culture

Over 80% of Chinese college students enjoy bullet-screen comments

The bullet screen of Chinese online entertainment platform Bilibili.

86.43 percent of Chinese college students enjoy bullet-screen comments when watching videos, as they prefer the interaction with other viewers; 75.13 percent of them believe that these comments can bring them happiness, according to a recent survey.

A questionnaire survey on “Generation Z bullet-screen comment culture” has recently been conducted by China Youth Daily among 1,976 college students across the country. Generation Z often refers to the generation that was born between 1996-2010, following millennials.

The survey results showed that 61.34 percent of the respondents often choose to enable the function of bullet-screen comments when watching videos. However, 38.66 percent prefer not to; the main reason is that these comments may obscure the pictures and affect the visual experience.

Huang Xiaobei of a university in south China’s Guangxi Zhuang Autonomous Region first came into contact with bullet-screen comments when she was watching a movie called “Tiny Times”. “I couldn’t close the comments on the web page, so I was forced to watch them,” Huang recalled.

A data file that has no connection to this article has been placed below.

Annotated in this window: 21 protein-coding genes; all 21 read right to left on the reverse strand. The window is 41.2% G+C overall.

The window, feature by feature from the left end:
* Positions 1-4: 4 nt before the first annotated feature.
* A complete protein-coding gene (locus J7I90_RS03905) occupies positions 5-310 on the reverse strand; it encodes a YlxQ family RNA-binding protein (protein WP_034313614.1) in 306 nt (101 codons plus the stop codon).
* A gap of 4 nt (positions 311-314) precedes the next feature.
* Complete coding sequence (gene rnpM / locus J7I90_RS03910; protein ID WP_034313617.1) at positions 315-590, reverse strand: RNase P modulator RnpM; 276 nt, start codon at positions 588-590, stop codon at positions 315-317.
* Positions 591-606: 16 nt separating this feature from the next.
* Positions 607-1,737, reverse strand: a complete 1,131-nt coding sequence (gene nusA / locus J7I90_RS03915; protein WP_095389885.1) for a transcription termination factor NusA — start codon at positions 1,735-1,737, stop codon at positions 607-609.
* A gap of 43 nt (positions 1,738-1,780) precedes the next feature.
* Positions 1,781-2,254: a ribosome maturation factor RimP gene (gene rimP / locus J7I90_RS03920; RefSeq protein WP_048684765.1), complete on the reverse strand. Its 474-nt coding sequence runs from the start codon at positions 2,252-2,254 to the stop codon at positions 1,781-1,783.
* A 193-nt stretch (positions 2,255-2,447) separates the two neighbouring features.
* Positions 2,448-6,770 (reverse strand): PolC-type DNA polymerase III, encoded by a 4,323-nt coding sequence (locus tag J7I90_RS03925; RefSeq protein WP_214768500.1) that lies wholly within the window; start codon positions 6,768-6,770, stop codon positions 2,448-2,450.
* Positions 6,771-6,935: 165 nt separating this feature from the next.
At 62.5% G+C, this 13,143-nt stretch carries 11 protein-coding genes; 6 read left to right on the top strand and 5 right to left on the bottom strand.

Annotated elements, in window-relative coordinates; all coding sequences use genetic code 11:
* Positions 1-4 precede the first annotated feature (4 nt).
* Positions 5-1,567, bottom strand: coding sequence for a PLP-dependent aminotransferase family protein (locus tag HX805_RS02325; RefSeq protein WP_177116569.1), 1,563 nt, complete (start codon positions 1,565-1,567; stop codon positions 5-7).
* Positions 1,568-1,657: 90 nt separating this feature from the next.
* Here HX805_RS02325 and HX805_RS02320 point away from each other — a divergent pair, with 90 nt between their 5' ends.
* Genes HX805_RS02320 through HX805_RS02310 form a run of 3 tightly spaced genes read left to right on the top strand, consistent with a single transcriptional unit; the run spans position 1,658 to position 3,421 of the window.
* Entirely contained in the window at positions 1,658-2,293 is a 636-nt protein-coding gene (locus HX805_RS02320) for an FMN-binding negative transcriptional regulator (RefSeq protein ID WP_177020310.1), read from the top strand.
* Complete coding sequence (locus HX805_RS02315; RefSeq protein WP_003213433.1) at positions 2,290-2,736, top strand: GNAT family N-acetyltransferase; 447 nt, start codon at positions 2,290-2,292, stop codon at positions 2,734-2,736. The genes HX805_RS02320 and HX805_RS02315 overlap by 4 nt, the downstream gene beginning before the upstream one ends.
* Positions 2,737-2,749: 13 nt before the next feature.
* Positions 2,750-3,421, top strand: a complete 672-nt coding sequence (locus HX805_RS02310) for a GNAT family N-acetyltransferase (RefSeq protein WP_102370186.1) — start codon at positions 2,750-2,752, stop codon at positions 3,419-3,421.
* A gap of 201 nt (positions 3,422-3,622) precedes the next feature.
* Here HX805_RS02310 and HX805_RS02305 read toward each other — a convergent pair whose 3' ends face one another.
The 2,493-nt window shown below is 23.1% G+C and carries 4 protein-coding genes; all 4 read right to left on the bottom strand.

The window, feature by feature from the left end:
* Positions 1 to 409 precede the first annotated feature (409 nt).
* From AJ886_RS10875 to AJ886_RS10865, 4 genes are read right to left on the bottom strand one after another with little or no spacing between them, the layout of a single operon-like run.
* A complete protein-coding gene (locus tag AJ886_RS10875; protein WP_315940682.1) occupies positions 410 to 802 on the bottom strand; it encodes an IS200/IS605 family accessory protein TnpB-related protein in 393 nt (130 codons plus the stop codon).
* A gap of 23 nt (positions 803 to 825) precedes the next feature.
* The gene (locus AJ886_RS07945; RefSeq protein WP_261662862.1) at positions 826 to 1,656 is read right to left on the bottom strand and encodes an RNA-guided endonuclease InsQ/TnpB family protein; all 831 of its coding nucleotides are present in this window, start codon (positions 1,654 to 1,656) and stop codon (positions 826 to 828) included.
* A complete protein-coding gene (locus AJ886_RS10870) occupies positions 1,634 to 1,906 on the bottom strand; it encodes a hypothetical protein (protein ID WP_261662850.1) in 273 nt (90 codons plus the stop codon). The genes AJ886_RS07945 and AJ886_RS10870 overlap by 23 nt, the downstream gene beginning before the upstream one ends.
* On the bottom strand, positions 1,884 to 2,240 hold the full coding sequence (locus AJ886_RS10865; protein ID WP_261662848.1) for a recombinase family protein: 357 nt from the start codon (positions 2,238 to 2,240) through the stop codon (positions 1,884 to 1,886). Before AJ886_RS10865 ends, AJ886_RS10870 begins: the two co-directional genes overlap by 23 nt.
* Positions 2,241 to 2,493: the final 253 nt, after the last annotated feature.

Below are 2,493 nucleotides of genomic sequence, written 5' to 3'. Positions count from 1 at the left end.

However, after this experience, Huang Xiaobei has changed from “hating the comments, being bored of them” to “considering this form of interaction to be very interesting.” Huang Xiaobei revealed that: “At first, I feel lonely and feel bored when I watch a video alone; however, afterwards I am more and more fond of reading bullet-screen comments.”

Huang Xiaobei compare bullet-screen comments to “popcorns”. “Bullet-screen comments are usually suitable for short expressions, while they are not suitable for deep-seated expressions. Like popcorns, they are not nutritious, but sweet, delicious and suitable for relieving boredom. “

Meanwhile, according to the survey, 67.27 percent of the youngsters regard bullet-screen comments as a way to express their views; 63.05 percent of them believe that the comments serve as a good supplement to the video content, and 53.19 percent of respondents express a belief that bullet-screen comments help them find like-minded people all over the world regardless of time and space.

After a certain period of development and changes, bullet-screen comments have been widely adopted by mainstream video websites, and become a way of interactive communication with a high degree of public acceptance and recognition, said Professor Ma Zhonghong from Phoenix Communication College of Soochow University.

“Now bullet-screen comments have been available for video programs on all major platforms,” said Professor Ma Zhonghong, adding that the comments have progressed from a simple tool initially to a unique culture. 

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